There’s a sweet and sour story behind this Sweet and Sour Lamb Stew.
Every year just before Easter I begin to think about lamb dishes. Maybe you do to. Most of my lamb fantasies involve big, whole legs of lamb. The kind with a frenched bone sticking out one end, looking like something Fred Flintstone would pack in his lunch pail over at Slate Rock and Gravel Company.
Like Fred, I idealize a good piece of meat and generally believe that bone-in cuts are superior. Give me a bone-in rib-eye over its boneless brethren any day. I wouldn’t think about braising a pork butt without the shoulder bone.
Unfortunately when it comes to bone-in leg of lamb, my Yabba Dabba Doo fantasies are just that – fantasies. Because a bone-in leg of lamb seems to resist my attempts at the rosy pink consistent results I dream about, and I don’t know why.
I’ve tried high heat and low heat. I’ve seared, I’ve barbecued and I’ve roasted. But mostly – I’ve failed. Yes, I’ve read all about internal cooking temperatures, and I can work an instant-read thermometer. Still, I’ve never been able to achieve a consistently cooked, tender and juicy, bone-in leg of lamb. It’s that inconsistency that scares me off the cut. The bone-in varieties can run $60 or more for a 5 to 6 pound leg. Which is a lot of money to risk for inconsistent results.
The good news is I’ve learned from my mistakes, or maybe I should say I’ve succumbed to them. These days I don’t even try to cook bone-in leg of lamb anymore, but I refuse to give up on roasted leg of lamb entirely. Especially since a boneless leg of lamb is so easy to roast.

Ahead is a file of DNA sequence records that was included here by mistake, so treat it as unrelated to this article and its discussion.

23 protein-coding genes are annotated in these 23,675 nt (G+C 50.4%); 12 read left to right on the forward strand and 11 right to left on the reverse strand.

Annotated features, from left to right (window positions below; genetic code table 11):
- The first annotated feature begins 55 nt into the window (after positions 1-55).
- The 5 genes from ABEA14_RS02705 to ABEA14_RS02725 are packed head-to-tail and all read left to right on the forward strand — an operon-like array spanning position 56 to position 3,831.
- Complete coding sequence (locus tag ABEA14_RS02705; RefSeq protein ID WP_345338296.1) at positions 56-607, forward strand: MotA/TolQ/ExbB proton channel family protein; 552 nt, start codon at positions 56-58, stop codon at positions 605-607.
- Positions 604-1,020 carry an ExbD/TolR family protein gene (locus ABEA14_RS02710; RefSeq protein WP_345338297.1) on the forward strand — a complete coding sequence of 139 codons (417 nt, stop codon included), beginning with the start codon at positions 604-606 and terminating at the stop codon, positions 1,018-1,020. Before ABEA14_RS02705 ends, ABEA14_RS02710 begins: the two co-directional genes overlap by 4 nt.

Which means I have a choice. I can pay even bigger bucks to a butcher to de-bone or butterfly the meat for me, or I can learn to do it myself.
Naturally I chose the latter. Which isn’t to say that I have learned to do it quite yet. However I’m on the road, and it’s a bumpy road. That’s the sour part of my story today.
2012 Frank Family Napa Valley Zinfandel
Pairs well with barbecue, roasted red meat, stews, slightly spicy foods, cold cuts, pasta, sharp cheeses
Sweet and Sour Lamb Stew
This delicious Sweet and Sour Lamb Stew came to my table last week after I destroyed a perfectly good leg of lamb while practicing my de-boning skills. You see I’m determined to bring a stuffed and roasted boneless leg of lamb to our Easter celebration in Palm Springs this weekend. So several weeks ago I bought the smallest leg of lamb I could find. I sharpened my knife, I located the loin, the shank, and the joint that marries the two. I plunged in my knife and I got to work. I was feeling confident at the start, but somehow without noticing I disconnected the loin completely while the bone was still buried deep inside the shank. In other words, I failed.
I’m sure you can guess what I did next. I chopped that leg into bite-sized chunks and got to work on this Sweet and Sour Lamb Stew. I pretended to myself that Sweet and Sour Lamb Stew had been my intention all along.
I realize it sounds like I’m making excuses, but that’s not my intention. This is a leg-to-stew, lemons-to-lemonade story of perseverance, and it has a sweet ending. The Sweet and Sour Lamb Stew is really, really good. The tomato broth is refreshing, and appropriate to the season, with a gentle acidity balanced by the sweetness of the currants. The lamb is succulent and rich and suffused with flavor. It’s a perfect partner to the Frank Family Napa Valley Zinfandel we paired it with, and I have no regrets regarding this stew.
Though I do want you to know there’s another leg of lamb chilling in my refrigerator right now and I intend to try again. Easter is just three days away. I’ll let you know if we have stew again or not. GREG
I was supplied with wine samples in order to bring information about Frank Family Vineyards to this blog. All opinions are my own.
Sweet and Sour Lamb Stew